The second ground I took was that whether it was unconstitutional or not it was unjust; and the third ground, that whether unconstitutional or unjust or not, it was plainly opposed to public policy. I insist upon the correctness of those propositions and insist with all the strength that God has given me.
In the Apollo case, decided by the Supreme Court in February, I prepared a brief entitled “Brief and Argument for Connorized Music Company.” I was not counsel in the case, but the Supreme Court permitted me to intervene to the extent of preparing a brief, copy of which has been sent to every Senator and Nember of Congress. That brief contains the most condensed account ever printed of the origin and progress of the copyright laws. And if I am any judge of the establishment of propositions, I hold that that brief proves beyond the slightest question that Congress has no power to pass any law subjecting to any tribute to any musical composer the making of mechanical music rolls. It has drawn on the laws of England and the laws of Scotland, and no human being has ever attempted to reply to one single paragraph of that brief. The counsel for the Æolian Company were silent as mice are in churches on that question of constitutionality.
Representative LEAKE. May I see that book, please?
It is a universal rule of the Supreme Court, announced over and over again, that they never will decide that a statute is unconstitutional or constitutional in any case .where the statute itself has not been violated. In this case the first line of defense was that the parties had not violated the copyright statute, and the second was that if they had, they had not violated the Constitution. The court decided that first question in favor of the defendant and remained entirely silent on the other question. And that was the duty of the Supreme Court, because when the Supreme Court undertakes to decide whether a statute is constitutional or otherwise it undertakes a mighty jurisdiction, and it will not do so in any case except where absolutely necessary.
Justice Day, who was perfectly familiar with the case, carefully omitted to say anything about it. But there are two passages in the opinion in addition to those mentioned, in which you can read between the lines. In one of those places—the place mentioned by the gentleman from New Jersey-it is natural enough to draw the inference that Judge Day thought of subjecting mechanical devices to the copyright clause of the Constitution. But that is not so. This is the language:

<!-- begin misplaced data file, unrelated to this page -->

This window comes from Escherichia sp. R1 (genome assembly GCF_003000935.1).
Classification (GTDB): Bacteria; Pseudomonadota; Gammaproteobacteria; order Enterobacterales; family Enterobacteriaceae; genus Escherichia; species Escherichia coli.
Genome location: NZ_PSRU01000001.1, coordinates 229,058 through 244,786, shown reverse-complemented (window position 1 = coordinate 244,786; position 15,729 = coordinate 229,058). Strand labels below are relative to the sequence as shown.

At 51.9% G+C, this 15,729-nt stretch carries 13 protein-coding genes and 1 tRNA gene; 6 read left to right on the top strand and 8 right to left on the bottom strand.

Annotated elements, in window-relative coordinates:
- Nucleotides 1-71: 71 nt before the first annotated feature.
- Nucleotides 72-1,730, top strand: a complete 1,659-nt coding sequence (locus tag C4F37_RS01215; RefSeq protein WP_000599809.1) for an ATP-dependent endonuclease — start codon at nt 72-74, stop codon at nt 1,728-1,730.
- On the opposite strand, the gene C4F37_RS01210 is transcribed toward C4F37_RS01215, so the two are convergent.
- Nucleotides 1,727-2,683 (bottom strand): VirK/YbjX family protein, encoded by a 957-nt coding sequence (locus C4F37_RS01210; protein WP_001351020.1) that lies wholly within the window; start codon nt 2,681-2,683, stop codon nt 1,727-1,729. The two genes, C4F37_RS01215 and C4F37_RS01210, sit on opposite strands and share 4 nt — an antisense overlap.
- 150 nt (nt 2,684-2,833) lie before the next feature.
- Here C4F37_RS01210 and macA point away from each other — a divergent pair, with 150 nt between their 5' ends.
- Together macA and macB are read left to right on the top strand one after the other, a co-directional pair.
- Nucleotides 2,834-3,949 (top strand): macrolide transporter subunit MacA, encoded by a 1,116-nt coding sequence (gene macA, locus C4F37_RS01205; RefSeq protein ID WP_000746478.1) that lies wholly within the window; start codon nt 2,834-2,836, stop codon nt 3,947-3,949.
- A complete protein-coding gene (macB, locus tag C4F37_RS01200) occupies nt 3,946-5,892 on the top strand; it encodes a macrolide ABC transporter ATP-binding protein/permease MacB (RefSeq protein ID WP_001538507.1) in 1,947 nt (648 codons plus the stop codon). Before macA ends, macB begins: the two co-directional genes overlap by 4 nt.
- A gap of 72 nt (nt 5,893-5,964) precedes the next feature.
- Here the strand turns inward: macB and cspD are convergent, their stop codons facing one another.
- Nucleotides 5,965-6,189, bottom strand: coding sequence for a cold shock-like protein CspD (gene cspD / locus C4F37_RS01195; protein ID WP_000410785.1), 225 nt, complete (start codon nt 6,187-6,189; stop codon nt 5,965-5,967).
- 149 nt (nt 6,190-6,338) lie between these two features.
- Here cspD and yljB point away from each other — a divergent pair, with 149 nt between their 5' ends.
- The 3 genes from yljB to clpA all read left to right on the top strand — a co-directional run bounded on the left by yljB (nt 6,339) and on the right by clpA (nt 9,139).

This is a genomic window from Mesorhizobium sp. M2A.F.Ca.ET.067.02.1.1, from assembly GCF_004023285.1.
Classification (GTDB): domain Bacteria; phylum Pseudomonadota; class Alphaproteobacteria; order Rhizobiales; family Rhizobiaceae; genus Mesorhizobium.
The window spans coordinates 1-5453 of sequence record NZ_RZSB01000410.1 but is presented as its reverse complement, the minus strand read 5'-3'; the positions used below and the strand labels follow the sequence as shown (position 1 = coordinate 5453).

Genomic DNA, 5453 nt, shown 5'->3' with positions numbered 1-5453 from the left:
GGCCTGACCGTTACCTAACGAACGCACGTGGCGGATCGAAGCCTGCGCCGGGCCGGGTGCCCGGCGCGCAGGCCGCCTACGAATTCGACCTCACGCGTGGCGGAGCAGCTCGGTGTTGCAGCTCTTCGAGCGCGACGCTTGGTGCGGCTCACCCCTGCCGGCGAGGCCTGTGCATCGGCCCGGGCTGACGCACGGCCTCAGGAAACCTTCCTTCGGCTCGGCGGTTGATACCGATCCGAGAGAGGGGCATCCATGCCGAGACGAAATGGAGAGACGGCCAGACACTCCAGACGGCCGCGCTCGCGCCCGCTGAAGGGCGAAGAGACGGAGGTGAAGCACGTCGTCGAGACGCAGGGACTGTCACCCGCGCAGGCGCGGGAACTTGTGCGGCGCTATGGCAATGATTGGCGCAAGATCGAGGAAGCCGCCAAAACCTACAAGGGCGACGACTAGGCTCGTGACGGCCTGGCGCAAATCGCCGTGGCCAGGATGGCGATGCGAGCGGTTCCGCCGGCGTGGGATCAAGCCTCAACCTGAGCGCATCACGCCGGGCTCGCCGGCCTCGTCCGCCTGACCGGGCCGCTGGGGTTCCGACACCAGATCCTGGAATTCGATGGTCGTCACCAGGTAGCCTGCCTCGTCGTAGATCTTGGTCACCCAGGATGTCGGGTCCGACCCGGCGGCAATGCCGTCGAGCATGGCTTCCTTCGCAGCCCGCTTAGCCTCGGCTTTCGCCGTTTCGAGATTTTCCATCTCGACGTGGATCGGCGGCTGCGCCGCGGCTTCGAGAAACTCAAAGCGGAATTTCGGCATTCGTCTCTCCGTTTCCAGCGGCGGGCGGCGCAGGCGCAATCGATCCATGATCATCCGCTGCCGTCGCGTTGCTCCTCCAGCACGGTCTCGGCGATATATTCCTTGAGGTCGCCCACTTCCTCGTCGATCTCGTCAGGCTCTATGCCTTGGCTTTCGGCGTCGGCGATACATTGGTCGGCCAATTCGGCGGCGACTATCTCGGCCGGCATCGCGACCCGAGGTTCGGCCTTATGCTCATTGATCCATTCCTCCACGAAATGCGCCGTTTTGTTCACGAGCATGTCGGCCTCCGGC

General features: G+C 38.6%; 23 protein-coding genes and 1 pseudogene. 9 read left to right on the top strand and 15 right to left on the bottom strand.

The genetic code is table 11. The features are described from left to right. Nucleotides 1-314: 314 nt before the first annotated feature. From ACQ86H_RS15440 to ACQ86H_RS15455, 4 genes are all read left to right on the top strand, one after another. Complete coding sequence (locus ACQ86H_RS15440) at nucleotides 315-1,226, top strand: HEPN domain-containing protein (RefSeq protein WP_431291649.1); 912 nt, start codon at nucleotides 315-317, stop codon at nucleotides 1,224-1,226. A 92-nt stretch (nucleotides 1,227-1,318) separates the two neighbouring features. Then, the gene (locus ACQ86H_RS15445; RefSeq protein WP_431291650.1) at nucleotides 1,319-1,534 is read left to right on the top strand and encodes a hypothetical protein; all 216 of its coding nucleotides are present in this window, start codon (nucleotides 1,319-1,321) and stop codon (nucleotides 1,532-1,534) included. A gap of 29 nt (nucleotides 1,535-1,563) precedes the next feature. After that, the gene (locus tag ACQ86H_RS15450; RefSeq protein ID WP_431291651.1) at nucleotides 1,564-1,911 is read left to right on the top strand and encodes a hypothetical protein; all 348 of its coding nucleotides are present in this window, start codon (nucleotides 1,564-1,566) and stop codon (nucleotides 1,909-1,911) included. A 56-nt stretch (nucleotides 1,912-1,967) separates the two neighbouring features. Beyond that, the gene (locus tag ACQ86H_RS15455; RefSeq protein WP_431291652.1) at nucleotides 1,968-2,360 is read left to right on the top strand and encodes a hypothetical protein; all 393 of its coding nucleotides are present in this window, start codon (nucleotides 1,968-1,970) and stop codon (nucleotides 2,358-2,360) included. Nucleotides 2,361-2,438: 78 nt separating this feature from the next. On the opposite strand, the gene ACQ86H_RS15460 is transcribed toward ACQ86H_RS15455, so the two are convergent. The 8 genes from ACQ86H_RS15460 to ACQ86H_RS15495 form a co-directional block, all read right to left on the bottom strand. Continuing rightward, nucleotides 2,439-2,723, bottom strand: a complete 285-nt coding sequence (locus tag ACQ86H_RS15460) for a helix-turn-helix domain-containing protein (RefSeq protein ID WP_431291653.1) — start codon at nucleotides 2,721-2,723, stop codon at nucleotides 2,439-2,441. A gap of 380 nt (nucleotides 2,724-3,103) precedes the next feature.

These perforated rolls are parts of a machine which, when duly applied and properly operated in connection with the mechanism to which they are adapted, produce musical tones in harmonious combination.
The significant sentence is this: But we can not think that they are copies within the meaning of the copyright act.
Now, if they are not copies within the meaning of the copyright act, they are not writings. The staff notation that was involved in the case was undeniably a writing, and the Supreme Court says these perforated rolls are not copies. If not, they are not writings.
In another place the Supreme Court says: The fact is clearly established in the testimony in this case that even those skilled in the making of these rolls are unable to read them as musical compositions, as those in staff notation are read by the performer.
Will any gentleman tell me that anything that can not be read is a writing! The Supreme Court has no jurisdiction to give protection to anything except a writing. So that when the Supreme Court decided as matter of fact that these perforated rolls can not be read, it decided that they were not writings.
The CHAIRMAN. Would you claim, then, that a photograph is a writing?
Mr. WALKER. A picture writing. I think the Supreme Court in the Sarony case went further than it might go now. But the correctness of the Sarony case can perfectly well be vindicated without any inconsistency of my argument. Because leading from this room to the Library proper there is a beautiful picture of which the name is Picture Writing; that is to say, our ancestors are engaged in making